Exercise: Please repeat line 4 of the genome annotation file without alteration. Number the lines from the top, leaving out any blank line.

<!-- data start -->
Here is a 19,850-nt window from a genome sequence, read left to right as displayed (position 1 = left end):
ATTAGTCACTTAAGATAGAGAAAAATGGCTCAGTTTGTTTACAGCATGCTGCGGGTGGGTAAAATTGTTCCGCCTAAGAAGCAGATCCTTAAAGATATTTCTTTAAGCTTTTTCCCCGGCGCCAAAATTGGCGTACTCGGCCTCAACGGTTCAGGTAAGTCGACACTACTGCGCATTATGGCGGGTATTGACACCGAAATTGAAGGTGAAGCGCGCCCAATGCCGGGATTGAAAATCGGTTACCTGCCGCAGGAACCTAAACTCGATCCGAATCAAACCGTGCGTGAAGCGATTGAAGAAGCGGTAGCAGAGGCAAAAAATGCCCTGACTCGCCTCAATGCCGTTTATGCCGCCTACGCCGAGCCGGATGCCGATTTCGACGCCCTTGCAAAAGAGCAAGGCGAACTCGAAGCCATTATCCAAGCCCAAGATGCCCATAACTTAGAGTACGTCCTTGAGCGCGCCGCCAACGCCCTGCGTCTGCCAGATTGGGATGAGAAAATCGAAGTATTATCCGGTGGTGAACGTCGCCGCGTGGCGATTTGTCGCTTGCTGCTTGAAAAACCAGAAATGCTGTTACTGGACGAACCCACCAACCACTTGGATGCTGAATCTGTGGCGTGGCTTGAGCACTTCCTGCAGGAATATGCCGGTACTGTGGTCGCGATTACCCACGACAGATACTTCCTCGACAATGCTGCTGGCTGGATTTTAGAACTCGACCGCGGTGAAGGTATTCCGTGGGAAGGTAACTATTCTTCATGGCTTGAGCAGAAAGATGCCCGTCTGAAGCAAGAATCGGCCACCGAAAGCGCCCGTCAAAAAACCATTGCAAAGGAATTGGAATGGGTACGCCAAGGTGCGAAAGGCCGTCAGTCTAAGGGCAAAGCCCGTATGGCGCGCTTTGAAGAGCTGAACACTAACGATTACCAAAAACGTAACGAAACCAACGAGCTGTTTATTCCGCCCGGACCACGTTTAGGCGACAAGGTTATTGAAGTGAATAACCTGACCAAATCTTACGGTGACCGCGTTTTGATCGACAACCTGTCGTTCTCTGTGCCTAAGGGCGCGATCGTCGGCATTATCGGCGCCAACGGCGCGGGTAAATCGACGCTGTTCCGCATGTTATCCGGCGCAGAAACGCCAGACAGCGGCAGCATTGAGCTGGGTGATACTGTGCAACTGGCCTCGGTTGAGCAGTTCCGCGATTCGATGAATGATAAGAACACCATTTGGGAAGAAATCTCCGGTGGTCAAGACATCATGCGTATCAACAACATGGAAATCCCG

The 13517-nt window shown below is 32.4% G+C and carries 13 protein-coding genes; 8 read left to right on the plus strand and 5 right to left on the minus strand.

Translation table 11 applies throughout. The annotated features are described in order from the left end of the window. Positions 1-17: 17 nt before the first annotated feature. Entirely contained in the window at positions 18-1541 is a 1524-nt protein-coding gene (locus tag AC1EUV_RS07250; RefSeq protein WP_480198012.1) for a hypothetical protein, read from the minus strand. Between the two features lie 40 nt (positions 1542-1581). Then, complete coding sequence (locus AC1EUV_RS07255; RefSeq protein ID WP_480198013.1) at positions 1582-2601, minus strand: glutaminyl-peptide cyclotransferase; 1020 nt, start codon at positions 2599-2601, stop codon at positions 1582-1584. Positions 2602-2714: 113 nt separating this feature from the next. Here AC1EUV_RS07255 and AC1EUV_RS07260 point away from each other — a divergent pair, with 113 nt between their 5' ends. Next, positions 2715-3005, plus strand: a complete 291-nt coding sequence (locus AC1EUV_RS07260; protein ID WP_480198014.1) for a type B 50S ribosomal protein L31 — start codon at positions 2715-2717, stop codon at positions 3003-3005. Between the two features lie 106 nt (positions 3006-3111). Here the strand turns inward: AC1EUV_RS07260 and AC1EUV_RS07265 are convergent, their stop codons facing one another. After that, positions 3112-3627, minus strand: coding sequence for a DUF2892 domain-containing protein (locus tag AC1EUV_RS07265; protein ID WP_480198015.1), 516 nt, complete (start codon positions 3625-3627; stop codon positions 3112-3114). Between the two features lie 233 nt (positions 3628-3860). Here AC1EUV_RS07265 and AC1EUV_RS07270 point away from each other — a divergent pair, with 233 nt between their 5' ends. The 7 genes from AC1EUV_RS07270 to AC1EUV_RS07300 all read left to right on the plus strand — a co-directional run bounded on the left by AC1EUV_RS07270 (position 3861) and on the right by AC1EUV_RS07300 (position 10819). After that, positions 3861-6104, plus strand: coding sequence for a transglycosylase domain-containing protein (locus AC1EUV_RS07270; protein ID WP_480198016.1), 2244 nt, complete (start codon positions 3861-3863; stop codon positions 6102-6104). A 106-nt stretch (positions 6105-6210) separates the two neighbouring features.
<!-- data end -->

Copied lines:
Translation table 11 applies throughout. The annotated features are described in order from the left end of the window. Positions 1-17: 17 nt before the first annotated feature. Entirely contained in the window at positions 18-1541 is a 1524-nt protein-coding gene (locus tag AC1EUV_RS07250; RefSeq protein WP_480198012.1) for a hypothetical protein, read from the minus strand. Between the two features lie 40 nt (positions 1542-1581). Then, complete coding sequence (locus AC1EUV_RS07255; RefSeq protein ID WP_480198013.1) at positions 1582-2601, minus strand: glutaminyl-peptide cyclotransferase; 1020 nt, start codon at positions 2599-2601, stop codon at positions 1582-1584. Positions 2602-2714: 113 nt separating this feature from the next. Here AC1EUV_RS07255 and AC1EUV_RS07260 point away from each other — a divergent pair, with 113 nt between their 5' ends. Next, positions 2715-3005, plus strand: a complete 291-nt coding sequence (locus AC1EUV_RS07260; protein ID WP_480198014.1) for a type B 50S ribosomal protein L31 — start codon at positions 2715-2717, stop codon at positions 3003-3005. Between the two features lie 106 nt (positions 3006-3111). Here the strand turns inward: AC1EUV_RS07260 and AC1EUV_RS07265 are convergent, their stop codons facing one another. After that, positions 3112-3627, minus strand: coding sequence for a DUF2892 domain-containing protein (locus tag AC1EUV_RS07265; protein ID WP_480198015.1), 516 nt, complete (start codon positions 3625-3627; stop codon positions 3112-3114). Between the two features lie 233 nt (positions 3628-3860). Here AC1EUV_RS07265 and AC1EUV_RS07270 point away from each other — a divergent pair, with 233 nt between their 5' ends. The 7 genes from AC1EUV_RS07270 to AC1EUV_RS07300 all read left to right on the plus strand — a co-directional run bounded on the left by AC1EUV_RS07270 (position 3861) and on the right by AC1EUV_RS07300 (position 10819). After that, positions 3861-6104, plus strand: coding sequence for a transglycosylase domain-containing protein (locus AC1EUV_RS07270; protein ID WP_480198016.1), 2244 nt, complete (start codon positions 3861-3863; stop codon positions 6102-6104). A 106-nt stretch (positions 6105-6210) separates the two neighbouring features.